Four Australian start-ups and one from Italy have been announced as the third intake for the Adelaide-based ANZ Innovyz Start accelerator program.
The full-time and fully funded 13-week program is coordinated by start-up thought leader Dr Jana Matthews.
This is the smallest intake announced by the program so far with Matthews saying they’ve shifted the focus of the program to companies ready to grow and scale.
“It’s a group that’s a bit farther along on the growth curve than earlier ones who were just working out what their concept was so I’m looking forward to being able to accelerate them quickly,” Matthews says.
Matthews says they focused on teams of three or more that had the capacity to bring their idea to market quickly.
“We looked for interesting ideas that had the potential to break through, that were globally relevant and for teams of people who had worked together who were passionate about the idea and able to execute.”
This year the five new companies will be paired with five previous graduates of the program, who are returning for further development after securing significant investment or sales.
“We looked around and saw this need in the market. No one is looking at what happens after companies leave accelerator programs, but they’re still starting up and learning how to fly,” Matthews says.
Six start-ups were selected but the second international group was unable to attend due to visa issues.
The start-ups cover a range of sectors, with founders from various states and countries.
Aegle Life is an online and mobile platform that aggregates health data to help spot and manage health issues. Co-founder Gry Sterne is based in Perth.
Broken Arm Games is an Italian team of developers of mobile games.
GoCatalyze is a campaign management tool that is part customer relationship management software and part social media monitoring tool. Chief executive Andrew Barnes is from Brisbane.
Happy Traveller is an app to equip travellers to safely navigate and drive in new countries. Co-founder and chief executive Burney Visser is from Adelaide.
Visser told StartupSmart the idea came from working with new migrants and young people. He noticed after language and literacy, having a license and being able to get around and have identification were the key barriers to social inclusion.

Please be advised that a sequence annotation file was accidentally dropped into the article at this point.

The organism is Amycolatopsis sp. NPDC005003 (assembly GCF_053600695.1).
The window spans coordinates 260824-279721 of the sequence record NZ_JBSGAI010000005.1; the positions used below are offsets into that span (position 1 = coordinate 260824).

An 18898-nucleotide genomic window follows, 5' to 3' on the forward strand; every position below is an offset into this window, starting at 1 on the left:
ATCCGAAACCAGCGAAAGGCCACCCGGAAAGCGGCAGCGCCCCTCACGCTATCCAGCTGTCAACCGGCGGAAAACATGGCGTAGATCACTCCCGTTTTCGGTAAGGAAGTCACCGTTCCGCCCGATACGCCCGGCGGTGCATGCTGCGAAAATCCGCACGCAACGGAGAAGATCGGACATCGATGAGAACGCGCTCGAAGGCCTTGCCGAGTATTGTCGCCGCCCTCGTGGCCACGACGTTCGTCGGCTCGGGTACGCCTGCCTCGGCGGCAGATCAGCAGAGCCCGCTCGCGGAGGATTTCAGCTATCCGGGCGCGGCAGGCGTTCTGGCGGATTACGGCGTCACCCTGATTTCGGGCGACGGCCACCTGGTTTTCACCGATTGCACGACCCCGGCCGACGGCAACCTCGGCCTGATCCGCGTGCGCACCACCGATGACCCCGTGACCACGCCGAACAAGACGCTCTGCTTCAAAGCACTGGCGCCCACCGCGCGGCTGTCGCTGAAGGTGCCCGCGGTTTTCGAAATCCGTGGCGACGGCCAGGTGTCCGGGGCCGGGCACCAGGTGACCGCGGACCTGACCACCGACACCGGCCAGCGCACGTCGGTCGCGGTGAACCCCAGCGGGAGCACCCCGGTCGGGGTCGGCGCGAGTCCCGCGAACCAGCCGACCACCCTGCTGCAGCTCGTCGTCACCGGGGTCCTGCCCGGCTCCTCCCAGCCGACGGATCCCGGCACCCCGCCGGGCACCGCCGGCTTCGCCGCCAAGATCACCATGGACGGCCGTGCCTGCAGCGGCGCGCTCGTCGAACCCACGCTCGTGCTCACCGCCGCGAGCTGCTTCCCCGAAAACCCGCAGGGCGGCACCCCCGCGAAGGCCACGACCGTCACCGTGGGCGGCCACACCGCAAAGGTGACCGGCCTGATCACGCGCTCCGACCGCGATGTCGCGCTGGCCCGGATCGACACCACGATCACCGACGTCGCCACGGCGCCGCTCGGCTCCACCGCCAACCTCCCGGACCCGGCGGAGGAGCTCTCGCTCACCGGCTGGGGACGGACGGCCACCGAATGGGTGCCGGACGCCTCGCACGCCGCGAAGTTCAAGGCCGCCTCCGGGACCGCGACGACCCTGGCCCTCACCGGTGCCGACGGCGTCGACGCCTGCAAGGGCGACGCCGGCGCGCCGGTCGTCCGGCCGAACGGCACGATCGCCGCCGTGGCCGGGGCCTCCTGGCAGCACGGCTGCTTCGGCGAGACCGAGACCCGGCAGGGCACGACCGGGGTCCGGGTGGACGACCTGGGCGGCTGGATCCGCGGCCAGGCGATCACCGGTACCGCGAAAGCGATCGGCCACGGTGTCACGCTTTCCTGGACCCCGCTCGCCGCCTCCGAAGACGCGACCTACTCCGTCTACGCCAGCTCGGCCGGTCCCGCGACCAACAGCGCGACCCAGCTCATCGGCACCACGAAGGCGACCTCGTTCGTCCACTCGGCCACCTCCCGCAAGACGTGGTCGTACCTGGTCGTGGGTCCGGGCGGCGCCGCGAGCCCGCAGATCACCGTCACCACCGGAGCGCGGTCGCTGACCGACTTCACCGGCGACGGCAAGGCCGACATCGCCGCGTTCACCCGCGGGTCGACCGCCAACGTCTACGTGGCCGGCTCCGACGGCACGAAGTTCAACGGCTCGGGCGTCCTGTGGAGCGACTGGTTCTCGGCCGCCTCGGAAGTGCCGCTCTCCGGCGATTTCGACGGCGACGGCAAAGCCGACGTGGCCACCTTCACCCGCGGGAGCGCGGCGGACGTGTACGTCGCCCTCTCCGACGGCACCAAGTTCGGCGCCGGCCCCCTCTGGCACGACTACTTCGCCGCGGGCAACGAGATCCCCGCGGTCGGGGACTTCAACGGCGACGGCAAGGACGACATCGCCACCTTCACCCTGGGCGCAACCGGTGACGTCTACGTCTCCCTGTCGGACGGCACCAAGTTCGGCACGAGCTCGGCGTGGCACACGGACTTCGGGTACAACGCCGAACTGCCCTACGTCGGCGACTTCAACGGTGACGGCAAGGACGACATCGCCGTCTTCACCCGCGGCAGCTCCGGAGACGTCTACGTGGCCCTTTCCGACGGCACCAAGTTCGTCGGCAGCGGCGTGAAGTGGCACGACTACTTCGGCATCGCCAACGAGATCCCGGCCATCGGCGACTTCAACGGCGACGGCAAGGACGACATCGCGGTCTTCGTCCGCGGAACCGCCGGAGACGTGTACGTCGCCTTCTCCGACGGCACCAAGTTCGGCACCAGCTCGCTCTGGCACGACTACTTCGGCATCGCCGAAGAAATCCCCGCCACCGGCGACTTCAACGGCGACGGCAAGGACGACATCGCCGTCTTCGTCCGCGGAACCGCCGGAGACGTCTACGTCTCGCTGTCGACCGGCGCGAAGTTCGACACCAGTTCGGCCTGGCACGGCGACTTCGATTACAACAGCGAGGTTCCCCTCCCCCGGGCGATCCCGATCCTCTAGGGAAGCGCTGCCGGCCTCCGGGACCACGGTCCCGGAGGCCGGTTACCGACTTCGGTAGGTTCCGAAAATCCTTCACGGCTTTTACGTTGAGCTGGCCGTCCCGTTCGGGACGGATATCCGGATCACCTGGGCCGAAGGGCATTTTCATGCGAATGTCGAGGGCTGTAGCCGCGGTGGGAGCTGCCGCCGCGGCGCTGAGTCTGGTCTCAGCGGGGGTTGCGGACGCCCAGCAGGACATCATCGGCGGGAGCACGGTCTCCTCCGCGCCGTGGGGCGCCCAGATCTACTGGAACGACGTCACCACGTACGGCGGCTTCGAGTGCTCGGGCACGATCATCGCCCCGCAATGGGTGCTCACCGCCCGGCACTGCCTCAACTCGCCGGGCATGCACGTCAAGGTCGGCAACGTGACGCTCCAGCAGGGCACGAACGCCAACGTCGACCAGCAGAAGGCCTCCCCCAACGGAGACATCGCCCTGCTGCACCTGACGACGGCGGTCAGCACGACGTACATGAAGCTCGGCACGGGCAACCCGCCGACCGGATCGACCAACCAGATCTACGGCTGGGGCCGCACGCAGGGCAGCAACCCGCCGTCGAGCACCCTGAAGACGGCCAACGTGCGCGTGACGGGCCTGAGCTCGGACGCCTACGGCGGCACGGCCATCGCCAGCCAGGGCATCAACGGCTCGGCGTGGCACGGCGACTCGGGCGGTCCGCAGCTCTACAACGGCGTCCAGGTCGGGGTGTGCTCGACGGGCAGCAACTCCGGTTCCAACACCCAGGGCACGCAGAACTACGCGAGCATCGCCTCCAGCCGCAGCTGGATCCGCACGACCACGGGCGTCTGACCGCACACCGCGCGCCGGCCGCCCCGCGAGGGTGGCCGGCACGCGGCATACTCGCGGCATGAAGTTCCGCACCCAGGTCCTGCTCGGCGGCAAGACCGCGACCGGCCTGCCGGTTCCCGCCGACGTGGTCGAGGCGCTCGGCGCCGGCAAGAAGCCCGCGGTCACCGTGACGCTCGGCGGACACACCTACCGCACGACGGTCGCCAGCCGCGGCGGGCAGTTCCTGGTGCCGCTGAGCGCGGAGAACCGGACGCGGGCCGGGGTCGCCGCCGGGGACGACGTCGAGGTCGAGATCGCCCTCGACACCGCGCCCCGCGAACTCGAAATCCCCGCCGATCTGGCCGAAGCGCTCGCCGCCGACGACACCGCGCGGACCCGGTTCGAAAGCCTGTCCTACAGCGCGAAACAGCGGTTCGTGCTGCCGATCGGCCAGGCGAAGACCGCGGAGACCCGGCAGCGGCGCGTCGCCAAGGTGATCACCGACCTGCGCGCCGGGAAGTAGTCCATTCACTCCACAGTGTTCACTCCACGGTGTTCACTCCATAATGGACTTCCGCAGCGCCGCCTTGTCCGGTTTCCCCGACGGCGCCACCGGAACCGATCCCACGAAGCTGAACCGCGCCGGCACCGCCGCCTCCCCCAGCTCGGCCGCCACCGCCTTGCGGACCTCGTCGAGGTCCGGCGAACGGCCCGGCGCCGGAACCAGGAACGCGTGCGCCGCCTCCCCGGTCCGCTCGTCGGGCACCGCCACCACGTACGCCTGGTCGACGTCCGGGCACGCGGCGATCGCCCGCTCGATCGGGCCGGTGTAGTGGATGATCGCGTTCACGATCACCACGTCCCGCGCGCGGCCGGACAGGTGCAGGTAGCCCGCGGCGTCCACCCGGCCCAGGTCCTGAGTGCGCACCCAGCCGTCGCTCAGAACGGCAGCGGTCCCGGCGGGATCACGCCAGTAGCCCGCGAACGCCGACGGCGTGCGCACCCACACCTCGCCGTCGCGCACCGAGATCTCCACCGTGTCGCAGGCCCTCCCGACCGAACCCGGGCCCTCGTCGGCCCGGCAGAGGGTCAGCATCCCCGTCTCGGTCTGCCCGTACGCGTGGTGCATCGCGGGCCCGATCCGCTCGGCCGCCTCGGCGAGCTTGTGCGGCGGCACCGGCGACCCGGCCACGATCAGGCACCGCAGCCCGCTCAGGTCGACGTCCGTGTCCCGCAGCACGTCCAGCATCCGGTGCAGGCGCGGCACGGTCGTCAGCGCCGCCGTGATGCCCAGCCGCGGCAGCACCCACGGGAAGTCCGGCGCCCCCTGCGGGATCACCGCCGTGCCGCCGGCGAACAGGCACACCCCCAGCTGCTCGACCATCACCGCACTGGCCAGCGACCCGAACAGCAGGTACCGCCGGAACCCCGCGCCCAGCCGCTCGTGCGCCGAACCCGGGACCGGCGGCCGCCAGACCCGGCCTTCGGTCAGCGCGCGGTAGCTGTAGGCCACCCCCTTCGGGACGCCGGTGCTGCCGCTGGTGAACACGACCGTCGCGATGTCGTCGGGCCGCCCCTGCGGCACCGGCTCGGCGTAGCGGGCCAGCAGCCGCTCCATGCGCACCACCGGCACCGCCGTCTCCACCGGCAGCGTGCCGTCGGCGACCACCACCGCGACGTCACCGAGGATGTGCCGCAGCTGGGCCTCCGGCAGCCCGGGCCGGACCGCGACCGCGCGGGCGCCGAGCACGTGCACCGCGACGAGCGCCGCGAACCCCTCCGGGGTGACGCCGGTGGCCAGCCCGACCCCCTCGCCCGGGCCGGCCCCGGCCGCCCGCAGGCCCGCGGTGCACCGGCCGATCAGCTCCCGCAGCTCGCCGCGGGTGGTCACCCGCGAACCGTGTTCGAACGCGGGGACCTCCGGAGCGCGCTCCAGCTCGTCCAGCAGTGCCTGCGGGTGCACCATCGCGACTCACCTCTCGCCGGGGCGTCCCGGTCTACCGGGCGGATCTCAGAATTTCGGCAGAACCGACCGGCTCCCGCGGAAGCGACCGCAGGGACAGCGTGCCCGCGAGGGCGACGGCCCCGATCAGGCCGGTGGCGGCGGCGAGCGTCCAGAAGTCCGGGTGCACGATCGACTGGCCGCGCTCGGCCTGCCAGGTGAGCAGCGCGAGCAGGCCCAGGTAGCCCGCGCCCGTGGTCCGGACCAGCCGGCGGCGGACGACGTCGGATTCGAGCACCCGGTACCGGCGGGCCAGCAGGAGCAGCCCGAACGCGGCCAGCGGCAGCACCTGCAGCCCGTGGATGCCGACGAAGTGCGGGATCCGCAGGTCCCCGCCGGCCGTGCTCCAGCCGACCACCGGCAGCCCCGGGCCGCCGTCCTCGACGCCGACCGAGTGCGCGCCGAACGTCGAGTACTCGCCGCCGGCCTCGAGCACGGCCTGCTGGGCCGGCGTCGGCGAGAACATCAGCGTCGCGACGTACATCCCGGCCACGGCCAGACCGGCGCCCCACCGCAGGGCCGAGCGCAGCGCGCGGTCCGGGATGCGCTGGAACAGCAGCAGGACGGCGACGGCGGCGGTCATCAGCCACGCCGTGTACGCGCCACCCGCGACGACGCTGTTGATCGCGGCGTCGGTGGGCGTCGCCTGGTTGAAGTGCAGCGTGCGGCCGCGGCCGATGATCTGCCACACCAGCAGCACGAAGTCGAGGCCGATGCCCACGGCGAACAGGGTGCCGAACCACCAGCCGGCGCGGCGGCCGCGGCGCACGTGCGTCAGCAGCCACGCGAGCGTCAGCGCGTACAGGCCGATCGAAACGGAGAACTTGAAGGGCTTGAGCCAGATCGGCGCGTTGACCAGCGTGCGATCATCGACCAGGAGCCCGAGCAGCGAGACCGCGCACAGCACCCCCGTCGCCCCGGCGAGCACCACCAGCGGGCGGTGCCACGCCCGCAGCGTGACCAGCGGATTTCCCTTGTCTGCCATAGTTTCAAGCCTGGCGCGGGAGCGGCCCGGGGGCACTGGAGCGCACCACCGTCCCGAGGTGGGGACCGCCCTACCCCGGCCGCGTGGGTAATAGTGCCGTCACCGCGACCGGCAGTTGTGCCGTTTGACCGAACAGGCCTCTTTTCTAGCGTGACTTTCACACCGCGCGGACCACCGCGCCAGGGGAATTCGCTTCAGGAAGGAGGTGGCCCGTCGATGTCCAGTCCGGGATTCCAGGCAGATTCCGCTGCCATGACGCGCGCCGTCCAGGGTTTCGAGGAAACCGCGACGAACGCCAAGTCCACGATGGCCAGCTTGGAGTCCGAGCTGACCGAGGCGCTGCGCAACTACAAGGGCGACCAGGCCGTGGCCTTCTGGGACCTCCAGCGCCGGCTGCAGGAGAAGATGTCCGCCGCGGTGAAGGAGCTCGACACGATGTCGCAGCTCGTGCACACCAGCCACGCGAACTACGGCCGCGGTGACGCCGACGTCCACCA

The app is currently in beta version and Visser says their main challenge so far has been connecting with possible partners.
“We’re excited about getting the app to our last lock-up stage and have an alpha product that will be on the market at the end of the three months,” Visser says. “The biggest challenge has been opening doors and meeting corporate partners such as travel agencies and travel insurance companies.”
He says they’re looking forward to working with the mentors.
“To work with someone of Jana’s calibre is really a privilege; she’s what I call a walking talking book. We’re hoping the prestige and the contacts of the program will help us form partnerships moving forward.”
Ben Smith is the chief executive of another newly selected company, Big Big Books, a mobile and online booking system for health professionals. He agreed that access to the mentors was the most exciting aspect of the program.
“The big thing is the learning and the knowledge that we can gain from the mentors. The number of mentors that cover so many industries will stand us in really good stead for the best chance moving forward,” he says.
Smith says they have a basic version of their service already on the market and they’ll be looking to improve it during the program.
“Our biggest challenge is a getting a product that is ready enough to take to professional users at this early stage. We’ve worked really hard to get something up as quick as we can that’s robust and will enable us to move forward into the future. We’ll look to grow very quickly from there,” he says.
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